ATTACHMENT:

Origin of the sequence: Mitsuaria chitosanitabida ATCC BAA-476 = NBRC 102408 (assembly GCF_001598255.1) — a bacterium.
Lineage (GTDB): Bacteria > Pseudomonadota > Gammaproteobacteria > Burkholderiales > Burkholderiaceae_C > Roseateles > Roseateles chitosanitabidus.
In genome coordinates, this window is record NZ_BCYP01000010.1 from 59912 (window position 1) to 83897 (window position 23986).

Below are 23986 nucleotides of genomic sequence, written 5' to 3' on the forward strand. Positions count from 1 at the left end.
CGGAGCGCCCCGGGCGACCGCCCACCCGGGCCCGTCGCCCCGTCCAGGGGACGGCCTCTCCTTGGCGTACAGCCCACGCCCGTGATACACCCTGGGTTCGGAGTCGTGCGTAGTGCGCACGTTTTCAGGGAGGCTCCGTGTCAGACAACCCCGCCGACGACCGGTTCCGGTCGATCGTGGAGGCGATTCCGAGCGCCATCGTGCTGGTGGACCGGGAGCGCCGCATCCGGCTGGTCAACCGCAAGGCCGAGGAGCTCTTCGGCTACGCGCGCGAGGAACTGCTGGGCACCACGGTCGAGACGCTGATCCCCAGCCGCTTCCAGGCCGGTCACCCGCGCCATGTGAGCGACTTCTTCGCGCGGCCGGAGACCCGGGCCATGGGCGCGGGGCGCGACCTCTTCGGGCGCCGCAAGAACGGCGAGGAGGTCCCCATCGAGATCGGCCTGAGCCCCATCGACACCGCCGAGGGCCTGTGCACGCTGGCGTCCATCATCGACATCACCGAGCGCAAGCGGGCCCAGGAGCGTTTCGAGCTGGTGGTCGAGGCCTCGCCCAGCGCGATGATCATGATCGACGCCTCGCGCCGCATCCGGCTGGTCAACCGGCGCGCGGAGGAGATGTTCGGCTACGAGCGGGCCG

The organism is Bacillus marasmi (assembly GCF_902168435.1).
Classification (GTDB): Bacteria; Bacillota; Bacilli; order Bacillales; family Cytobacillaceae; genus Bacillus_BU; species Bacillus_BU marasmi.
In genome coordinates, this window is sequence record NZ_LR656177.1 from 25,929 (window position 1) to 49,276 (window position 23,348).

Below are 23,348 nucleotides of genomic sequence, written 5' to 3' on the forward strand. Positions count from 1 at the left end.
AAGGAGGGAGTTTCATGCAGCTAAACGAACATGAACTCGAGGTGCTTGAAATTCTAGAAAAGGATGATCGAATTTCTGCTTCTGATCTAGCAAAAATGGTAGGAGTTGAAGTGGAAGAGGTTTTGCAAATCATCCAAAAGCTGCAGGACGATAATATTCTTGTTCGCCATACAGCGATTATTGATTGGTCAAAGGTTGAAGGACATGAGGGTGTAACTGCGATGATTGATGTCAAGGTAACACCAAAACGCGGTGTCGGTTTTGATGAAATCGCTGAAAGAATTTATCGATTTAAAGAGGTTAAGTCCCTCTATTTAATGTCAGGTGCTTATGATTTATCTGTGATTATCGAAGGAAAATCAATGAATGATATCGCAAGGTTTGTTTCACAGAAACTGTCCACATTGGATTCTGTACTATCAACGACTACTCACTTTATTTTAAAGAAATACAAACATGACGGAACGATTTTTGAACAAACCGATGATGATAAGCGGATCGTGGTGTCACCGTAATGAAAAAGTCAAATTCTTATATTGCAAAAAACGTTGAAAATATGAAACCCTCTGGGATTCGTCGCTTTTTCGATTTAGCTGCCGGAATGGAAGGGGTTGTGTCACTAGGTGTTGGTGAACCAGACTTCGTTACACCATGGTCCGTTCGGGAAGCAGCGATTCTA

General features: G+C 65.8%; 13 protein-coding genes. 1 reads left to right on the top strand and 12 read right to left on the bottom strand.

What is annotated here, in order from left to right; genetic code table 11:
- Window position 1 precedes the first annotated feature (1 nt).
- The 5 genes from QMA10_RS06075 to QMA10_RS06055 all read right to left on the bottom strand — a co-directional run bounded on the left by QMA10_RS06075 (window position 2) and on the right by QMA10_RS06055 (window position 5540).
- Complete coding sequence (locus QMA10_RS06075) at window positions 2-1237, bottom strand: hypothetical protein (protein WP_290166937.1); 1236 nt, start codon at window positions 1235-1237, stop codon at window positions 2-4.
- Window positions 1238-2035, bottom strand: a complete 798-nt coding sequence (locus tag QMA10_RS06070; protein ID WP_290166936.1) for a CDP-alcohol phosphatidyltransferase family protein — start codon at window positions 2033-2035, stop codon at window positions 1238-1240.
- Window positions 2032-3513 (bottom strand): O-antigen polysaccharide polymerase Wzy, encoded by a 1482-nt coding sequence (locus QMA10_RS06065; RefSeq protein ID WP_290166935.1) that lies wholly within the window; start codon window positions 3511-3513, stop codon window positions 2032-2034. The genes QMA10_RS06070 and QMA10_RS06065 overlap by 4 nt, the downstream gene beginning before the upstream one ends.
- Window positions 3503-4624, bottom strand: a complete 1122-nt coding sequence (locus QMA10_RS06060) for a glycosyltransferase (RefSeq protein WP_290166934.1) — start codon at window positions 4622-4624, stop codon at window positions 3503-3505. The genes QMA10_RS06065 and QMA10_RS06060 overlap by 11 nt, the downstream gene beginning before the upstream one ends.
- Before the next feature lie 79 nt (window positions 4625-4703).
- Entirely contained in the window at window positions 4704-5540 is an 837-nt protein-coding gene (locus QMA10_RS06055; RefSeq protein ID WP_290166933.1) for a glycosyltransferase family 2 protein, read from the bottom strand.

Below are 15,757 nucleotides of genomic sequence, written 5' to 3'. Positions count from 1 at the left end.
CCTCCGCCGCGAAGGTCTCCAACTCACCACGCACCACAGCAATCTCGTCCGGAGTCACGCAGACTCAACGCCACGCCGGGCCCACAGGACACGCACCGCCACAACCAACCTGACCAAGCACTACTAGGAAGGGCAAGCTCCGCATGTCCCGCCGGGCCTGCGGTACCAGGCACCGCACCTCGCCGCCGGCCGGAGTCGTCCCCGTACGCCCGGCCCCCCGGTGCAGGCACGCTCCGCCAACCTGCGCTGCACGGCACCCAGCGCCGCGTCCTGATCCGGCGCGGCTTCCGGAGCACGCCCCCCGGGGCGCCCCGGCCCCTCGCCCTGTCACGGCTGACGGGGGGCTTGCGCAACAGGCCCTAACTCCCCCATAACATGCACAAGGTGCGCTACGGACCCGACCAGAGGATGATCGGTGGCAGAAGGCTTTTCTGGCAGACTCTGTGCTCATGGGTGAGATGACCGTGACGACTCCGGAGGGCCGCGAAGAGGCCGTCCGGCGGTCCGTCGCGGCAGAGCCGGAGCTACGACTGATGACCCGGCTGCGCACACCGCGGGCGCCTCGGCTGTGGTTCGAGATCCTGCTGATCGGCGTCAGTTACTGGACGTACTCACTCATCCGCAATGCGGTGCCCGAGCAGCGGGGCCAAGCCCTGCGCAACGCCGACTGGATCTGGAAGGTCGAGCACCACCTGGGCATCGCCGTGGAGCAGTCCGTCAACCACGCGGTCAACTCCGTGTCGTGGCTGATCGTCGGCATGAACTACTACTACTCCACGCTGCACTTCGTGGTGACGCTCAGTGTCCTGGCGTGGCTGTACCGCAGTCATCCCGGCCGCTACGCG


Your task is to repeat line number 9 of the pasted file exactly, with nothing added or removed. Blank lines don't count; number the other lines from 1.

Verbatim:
Below are 23,348 nucleotides of genomic sequence, written 5' to 3' on the forward strand. Positions count from 1 at the left end.